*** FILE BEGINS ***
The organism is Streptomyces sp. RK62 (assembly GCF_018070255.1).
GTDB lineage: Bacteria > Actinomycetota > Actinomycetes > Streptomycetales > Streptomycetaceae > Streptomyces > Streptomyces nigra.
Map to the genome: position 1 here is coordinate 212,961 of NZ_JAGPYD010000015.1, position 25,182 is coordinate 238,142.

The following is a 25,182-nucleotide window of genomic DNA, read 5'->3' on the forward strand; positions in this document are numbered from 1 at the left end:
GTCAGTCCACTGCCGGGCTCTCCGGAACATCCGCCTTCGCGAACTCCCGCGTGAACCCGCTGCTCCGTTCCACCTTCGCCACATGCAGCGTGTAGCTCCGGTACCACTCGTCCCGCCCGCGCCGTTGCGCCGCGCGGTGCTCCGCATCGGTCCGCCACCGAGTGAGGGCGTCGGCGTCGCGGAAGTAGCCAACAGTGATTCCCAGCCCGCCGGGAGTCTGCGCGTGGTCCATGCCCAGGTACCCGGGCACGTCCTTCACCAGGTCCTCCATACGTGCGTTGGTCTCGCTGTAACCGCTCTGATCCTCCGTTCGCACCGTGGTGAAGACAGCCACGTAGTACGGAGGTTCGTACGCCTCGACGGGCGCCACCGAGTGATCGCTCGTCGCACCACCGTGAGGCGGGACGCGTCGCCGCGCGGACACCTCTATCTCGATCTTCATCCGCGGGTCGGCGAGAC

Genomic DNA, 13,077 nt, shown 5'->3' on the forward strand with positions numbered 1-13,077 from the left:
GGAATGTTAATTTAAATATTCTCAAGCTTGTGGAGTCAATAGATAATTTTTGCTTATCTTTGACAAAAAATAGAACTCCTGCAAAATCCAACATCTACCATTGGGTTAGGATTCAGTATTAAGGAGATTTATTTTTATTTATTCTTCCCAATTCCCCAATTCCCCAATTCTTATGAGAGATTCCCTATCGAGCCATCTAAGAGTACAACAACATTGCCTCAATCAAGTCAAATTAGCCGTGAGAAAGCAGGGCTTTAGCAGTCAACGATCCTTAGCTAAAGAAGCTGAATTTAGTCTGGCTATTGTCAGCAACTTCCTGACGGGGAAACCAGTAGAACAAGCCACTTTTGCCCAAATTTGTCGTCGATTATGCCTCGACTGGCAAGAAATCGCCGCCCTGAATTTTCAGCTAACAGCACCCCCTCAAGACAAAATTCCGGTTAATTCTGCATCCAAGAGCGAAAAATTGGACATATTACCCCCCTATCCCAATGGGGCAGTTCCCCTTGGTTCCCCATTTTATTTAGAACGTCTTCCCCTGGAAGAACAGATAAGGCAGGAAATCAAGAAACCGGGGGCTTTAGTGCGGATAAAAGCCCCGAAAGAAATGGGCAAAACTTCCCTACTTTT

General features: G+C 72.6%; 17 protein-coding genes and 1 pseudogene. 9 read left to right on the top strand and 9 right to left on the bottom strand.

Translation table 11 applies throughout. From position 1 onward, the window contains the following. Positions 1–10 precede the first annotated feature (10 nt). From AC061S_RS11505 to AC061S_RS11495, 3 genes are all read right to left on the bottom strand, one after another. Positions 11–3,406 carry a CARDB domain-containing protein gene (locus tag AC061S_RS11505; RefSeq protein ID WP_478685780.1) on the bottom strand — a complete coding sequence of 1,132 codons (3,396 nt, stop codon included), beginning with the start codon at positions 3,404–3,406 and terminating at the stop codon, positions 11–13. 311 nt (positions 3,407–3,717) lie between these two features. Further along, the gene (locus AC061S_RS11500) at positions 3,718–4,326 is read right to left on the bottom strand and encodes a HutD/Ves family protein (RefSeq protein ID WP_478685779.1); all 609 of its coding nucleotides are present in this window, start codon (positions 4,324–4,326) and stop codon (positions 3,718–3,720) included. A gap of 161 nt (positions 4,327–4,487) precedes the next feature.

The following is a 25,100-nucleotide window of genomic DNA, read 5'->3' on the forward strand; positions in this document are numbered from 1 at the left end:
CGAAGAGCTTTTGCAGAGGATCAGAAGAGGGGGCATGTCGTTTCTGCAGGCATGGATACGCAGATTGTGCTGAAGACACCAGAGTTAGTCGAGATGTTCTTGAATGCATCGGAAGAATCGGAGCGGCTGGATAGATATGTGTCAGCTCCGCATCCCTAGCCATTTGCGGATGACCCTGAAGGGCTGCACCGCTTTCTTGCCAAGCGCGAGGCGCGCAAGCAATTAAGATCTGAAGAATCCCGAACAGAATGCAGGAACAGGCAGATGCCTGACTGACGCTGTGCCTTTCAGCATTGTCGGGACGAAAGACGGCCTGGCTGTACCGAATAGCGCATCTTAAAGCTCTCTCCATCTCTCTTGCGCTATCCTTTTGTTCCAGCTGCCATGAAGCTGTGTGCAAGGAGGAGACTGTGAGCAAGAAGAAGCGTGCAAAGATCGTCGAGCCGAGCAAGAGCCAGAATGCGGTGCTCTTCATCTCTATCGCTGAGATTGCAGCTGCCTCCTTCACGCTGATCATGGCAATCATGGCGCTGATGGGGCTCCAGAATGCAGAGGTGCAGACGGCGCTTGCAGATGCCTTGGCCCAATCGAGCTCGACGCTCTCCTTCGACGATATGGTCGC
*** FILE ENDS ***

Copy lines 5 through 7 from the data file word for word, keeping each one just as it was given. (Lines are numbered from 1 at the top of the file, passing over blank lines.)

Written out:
GTCAGTCCACTGCCGGGCTCTCCGGAACATCCGCCTTCGCGAACTCCCGCGTGAACCCGCTGCTCCGTTCCACCTTCGCCACATGCAGCGTGTAGCTCCGGTACCACTCGTCCCGCCCGCGCCGTTGCGCCGCGCGGTGCTCCGCATCGGTCCGCCACCGAGTGAGGGCGTCGGCGTCGCGGAAGTAGCCAACAGTGATTCCCAGCCCGCCGGGAGTCTGCGCGTGGTCCATGCCCAGGTACCCGGGCACGTCCTTCACCAGGTCCTCCATACGTGCGTTGGTCTCGCTGTAACCGCTCTGATCCTCCGTTCGCACCGTGGTGAAGACAGCCACGTAGTACGGAGGTTCGTACGCCTCGACGGGCGCCACCGAGTGATCGCTCGTCGCACCACCGTGAGGCGGGACGCGTCGCCGCGCGGACACCTCTATCTCGATCTTCATCCGCGGGTCGGCGAGAC

Genomic DNA, 13,077 nt, shown 5'->3' on the forward strand with positions numbered 1-13,077 from the left:
GGAATGTTAATTTAAATATTCTCAAGCTTGTGGAGTCAATAGATAATTTTTGCTTATCTTTGACAAAAAATAGAACTCCTGCAAAATCCAACATCTACCATTGGGTTAGGATTCAGTATTAAGGAGATTTATTTTTATTTATTCTTCCCAATTCCCCAATTCCCCAATTCTTATGAGAGATTCCCTATCGAGCCATCTAAGAGTACAACAACATTGCCTCAATCAAGTCAAATTAGCCGTGAGAAAGCAGGGCTTTAGCAGTCAACGATCCTTAGCTAAAGAAGCTGAATTTAGTCTGGCTATTGTCAGCAACTTCCTGACGGGGAAACCAGTAGAACAAGCCACTTTTGCCCAAATTTGTCGTCGATTATGCCTCGACTGGCAAGAAATCGCCGCCCTGAATTTTCAGCTAACAGCACCCCCTCAAGACAAAATTCCGGTTAATTCTGCATCCAAGAGCGAAAAATTGGACATATTACCCCCCTATCCCAATGGGGCAGTTCCCCTTGGTTCCCCATTTTATTTAGAACGTCTTCCCCTGGAAGAACAGATAAGGCAGGAAATCAAGAAACCGGGGGCTTTAGTGCGGATAAAAGCCCCGAAAGAAATGGGCAAAACTTCCCTACTTTT